Gov. Mark Dayton’s budget proposal on Tuesday would preserve local government aid funding to Minnesota communities – something Scott Huizenga, East Grand Forks’ city administrator, said is “very good news.”
But “there’s still a long way to go in this session,” he pointed out, and a lot could change before the next two-year budget, which starts July 1, is finalized by Minnesota lawmakers.
“I honestly stopped trying to speculate where it’s going to end up,” Huizenga said. “This is certainly goods news so far that we have a starting point that keeps LGA at least constant. And no one was really anticipating any large increases, of course. Just the fact that we can hold steady is good news.”
LGA funding mostly goes to greater Minnesota cities and was designed to help smaller communities that don’t have large property tax bases.
Huizenga said it accounts for nearly 30 percent of East Grand Forks’ revenue, but it’s been “kind of slowly dwindling away” in recent years. The city’s total budget for 2011 is about $8.2 million, with $2.2 million budgeted to come from LGA – the amount the city received in 2010.
East Grand Forks has lost just over $1 million in LGA funding that the state had scheduled to pay since December 2008 as Minnesota lawmakers and former Gov. Tim Pawlenty cut the funding to deal with budget deficits.
I’m working on a story this afternoon about how northwestern Minnesota officials and lawmakers are responding to the budget and if they think LGA cuts are off the table for this budget session. Here’s part of an article about Dayton’s budget by Forum Communication’s Capitol Bureau writer Don Davis:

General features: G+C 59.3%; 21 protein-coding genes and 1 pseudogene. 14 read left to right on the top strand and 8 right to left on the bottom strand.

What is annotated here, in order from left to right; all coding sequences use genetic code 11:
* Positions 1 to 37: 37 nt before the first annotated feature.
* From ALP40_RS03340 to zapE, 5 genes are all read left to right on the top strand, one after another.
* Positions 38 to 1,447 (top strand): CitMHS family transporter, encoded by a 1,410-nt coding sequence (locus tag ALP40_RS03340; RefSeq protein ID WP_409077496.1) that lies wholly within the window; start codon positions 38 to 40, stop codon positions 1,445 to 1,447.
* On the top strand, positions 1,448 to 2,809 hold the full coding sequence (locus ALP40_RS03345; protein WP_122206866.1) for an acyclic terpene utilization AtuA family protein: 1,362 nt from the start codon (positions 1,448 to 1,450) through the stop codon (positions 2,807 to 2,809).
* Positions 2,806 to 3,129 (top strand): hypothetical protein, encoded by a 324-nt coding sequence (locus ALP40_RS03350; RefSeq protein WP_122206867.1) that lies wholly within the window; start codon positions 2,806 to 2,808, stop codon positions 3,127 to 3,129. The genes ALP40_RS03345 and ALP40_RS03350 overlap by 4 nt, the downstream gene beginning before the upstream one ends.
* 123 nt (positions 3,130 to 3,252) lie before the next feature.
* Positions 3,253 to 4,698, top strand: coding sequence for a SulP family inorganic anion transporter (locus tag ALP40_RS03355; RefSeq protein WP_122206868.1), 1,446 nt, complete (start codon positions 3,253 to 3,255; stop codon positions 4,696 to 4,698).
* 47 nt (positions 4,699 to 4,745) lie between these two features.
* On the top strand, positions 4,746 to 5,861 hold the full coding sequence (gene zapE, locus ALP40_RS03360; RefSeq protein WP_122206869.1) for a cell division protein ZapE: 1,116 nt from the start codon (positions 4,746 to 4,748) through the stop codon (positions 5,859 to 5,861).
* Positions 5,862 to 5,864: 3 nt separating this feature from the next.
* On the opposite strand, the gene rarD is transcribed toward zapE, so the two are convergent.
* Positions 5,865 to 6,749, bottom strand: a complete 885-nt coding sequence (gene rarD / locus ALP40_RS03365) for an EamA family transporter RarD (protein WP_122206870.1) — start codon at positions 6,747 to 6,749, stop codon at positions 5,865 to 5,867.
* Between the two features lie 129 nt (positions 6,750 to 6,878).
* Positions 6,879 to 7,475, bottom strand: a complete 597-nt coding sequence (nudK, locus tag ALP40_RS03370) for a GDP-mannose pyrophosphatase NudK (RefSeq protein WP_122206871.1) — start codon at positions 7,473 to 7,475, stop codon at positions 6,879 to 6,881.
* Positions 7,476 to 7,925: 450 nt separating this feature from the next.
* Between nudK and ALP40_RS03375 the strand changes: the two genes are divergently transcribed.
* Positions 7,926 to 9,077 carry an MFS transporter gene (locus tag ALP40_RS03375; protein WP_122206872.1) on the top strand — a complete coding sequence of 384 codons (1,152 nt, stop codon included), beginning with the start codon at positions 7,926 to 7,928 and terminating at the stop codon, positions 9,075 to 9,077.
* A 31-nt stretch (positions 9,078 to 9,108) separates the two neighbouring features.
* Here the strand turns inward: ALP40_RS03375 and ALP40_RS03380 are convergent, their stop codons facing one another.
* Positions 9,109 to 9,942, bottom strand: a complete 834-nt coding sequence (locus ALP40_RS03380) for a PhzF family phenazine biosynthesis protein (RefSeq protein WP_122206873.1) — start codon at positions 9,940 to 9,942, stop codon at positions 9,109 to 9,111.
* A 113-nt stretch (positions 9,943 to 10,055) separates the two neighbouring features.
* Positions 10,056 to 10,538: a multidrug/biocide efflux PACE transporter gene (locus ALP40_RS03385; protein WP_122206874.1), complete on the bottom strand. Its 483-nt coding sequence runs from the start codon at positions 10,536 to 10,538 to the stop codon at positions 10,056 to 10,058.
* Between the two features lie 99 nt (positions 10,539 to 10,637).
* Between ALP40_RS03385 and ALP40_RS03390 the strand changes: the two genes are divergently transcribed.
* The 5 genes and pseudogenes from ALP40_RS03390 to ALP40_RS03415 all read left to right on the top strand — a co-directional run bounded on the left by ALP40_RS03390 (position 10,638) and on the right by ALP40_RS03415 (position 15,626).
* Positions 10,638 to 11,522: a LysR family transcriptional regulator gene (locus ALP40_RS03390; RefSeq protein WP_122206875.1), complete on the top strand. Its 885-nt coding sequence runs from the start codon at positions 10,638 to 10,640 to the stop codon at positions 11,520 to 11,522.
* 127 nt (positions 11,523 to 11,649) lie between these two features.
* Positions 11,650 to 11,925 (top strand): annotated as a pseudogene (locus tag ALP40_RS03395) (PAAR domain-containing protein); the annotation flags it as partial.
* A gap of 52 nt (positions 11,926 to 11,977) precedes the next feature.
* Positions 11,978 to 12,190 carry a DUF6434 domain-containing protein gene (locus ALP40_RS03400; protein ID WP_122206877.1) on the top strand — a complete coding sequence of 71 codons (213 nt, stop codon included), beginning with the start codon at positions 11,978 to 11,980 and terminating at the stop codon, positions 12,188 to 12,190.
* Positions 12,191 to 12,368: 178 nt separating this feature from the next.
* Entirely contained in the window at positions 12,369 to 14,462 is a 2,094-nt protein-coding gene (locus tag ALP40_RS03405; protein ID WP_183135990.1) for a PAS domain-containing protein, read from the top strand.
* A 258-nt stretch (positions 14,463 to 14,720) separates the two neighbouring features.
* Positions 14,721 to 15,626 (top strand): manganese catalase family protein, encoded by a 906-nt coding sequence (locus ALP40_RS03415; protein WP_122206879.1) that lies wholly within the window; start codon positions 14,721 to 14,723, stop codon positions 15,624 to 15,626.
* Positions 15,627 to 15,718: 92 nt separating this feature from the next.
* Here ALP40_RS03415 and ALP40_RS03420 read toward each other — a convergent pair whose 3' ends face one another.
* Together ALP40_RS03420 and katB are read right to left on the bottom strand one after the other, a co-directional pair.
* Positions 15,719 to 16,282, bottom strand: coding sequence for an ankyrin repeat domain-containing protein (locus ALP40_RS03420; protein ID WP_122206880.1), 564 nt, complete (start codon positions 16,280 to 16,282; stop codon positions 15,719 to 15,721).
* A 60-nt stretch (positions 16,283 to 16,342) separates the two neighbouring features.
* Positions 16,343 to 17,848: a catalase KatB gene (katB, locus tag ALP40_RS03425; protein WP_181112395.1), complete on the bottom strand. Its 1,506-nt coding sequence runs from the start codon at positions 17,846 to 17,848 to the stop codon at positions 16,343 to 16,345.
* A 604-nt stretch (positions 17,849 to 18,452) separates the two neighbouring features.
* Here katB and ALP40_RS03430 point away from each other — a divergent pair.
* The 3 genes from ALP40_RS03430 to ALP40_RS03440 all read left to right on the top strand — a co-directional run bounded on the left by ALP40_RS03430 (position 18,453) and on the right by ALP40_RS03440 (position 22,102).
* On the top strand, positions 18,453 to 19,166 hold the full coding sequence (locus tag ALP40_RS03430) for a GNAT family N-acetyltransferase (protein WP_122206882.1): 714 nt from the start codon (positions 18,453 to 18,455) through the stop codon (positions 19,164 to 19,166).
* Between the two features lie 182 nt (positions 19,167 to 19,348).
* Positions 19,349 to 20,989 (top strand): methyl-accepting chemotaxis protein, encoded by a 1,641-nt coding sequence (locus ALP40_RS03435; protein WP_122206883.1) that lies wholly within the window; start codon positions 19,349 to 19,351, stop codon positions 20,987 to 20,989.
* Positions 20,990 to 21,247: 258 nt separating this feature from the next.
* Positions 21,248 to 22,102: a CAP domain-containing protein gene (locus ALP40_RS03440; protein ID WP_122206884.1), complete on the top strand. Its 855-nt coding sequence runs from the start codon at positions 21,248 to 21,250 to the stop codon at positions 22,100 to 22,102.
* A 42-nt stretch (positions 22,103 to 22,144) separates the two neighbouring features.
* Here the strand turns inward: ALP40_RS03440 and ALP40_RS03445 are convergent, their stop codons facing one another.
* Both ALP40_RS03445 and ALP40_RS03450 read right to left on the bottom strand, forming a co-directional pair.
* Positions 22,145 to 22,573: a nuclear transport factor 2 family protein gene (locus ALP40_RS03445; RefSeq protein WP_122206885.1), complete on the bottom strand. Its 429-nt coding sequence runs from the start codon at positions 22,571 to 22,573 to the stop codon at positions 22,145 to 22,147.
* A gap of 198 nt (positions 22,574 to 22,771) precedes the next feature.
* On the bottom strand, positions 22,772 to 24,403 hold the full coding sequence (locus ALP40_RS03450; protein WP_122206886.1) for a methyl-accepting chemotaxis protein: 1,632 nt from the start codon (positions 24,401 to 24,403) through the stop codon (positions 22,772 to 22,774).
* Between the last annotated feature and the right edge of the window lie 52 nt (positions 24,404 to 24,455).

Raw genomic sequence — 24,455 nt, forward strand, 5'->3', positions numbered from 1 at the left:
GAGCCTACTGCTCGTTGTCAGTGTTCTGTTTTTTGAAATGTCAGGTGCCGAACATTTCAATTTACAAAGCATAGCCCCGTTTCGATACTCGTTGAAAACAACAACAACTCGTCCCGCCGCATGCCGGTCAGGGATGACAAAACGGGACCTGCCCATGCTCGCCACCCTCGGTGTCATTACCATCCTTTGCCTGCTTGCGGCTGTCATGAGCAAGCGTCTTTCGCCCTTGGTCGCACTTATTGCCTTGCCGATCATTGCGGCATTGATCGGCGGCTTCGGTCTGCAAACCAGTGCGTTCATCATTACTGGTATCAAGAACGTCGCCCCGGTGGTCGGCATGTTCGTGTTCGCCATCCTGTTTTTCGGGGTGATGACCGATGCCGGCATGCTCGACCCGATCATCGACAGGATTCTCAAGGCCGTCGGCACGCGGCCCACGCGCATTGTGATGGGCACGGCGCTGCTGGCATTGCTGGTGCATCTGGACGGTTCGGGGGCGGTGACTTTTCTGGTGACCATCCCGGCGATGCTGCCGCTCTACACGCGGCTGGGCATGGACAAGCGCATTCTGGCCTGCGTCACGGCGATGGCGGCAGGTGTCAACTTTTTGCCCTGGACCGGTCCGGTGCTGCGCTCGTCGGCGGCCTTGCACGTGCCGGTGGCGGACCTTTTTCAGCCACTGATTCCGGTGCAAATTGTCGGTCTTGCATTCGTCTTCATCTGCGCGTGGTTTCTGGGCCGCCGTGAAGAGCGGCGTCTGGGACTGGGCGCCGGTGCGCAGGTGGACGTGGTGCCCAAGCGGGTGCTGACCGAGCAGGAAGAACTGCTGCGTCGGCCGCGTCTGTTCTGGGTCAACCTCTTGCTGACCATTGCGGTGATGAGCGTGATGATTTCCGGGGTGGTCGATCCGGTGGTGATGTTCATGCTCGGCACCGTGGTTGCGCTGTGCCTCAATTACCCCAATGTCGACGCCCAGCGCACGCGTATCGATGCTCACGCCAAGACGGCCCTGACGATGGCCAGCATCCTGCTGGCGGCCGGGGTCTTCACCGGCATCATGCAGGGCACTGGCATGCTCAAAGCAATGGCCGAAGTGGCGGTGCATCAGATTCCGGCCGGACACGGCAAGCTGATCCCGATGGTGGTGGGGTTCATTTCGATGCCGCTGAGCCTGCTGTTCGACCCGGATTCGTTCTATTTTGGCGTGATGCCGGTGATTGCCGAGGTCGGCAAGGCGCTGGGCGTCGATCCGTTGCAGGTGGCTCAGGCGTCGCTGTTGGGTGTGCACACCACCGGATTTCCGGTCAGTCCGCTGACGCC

ST. PAUL – Gov. Mark Dayton wants to preserve state aid to local communities while raising taxes on the richest Minnesotans and increasing education spending in a budget proposal he released this morning.
The Democratâ€™s total budget plan for the next two years would be $37 billion, up from just over $30 billion in the budget that ends June 30. At the same time, he makes cuts to help balance a $6.2 billion budget deficit.
There were few surprises, since he talked extensively about the budget during a year he campaigned for governor. Republicans already have said they would limit spending to $32 billion and said his plan to increase taxes on the rich a non-starter.
Dayton would pay for his increased spending in part by increasing taxes on what he considers wealthy Minnesotans to 10.95 percent. It would apply to joint filers earning more than $150,000.
He also would apply a 3 percent surcharge on those earning more than $500,000.
â€œIt makes Minnesotaâ€™s tax fairer by raising taxes only, only on the wealthiest 5.5 percent of Minnesota taxpayers,â€ Dayton said this morning in unveiling the budget plan.